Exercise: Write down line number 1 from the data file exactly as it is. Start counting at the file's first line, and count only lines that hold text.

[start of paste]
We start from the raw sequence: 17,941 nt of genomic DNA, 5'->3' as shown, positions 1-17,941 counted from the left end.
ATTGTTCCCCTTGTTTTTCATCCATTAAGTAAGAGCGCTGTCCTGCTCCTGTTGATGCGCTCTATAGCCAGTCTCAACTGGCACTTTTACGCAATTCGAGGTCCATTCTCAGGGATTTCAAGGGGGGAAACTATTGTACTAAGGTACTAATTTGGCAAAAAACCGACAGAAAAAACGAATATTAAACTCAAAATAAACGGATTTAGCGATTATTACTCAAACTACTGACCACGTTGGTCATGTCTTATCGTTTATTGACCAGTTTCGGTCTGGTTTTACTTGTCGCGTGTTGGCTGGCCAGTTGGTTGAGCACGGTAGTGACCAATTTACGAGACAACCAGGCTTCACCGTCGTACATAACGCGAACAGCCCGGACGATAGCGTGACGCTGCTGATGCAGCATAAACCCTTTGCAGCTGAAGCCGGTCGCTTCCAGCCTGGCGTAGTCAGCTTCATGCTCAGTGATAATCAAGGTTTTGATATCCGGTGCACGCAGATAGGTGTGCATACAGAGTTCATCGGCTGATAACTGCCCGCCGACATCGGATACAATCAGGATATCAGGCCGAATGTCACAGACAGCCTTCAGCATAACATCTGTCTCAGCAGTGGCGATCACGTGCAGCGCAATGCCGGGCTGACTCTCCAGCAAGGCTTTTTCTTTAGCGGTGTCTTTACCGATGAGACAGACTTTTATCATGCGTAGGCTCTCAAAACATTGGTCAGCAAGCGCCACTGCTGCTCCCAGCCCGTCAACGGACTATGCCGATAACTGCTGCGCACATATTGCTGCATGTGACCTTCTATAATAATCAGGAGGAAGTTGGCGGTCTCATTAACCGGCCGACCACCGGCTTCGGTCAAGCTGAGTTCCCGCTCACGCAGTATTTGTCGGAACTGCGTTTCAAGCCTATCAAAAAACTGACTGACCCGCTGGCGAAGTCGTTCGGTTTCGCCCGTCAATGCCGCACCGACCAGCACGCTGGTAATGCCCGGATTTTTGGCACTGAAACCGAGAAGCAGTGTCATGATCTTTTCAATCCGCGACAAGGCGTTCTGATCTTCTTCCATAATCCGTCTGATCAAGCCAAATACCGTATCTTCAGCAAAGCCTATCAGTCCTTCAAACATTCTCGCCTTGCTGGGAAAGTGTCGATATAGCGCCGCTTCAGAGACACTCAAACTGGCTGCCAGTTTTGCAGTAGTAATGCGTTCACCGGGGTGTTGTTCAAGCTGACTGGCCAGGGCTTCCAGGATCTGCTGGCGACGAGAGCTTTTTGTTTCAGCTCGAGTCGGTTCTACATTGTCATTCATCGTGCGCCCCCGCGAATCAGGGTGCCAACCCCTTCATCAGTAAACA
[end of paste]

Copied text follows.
We start from the raw sequence: 17,941 nt of genomic DNA, 5'->3' as shown, positions 1-17,941 counted from the left end.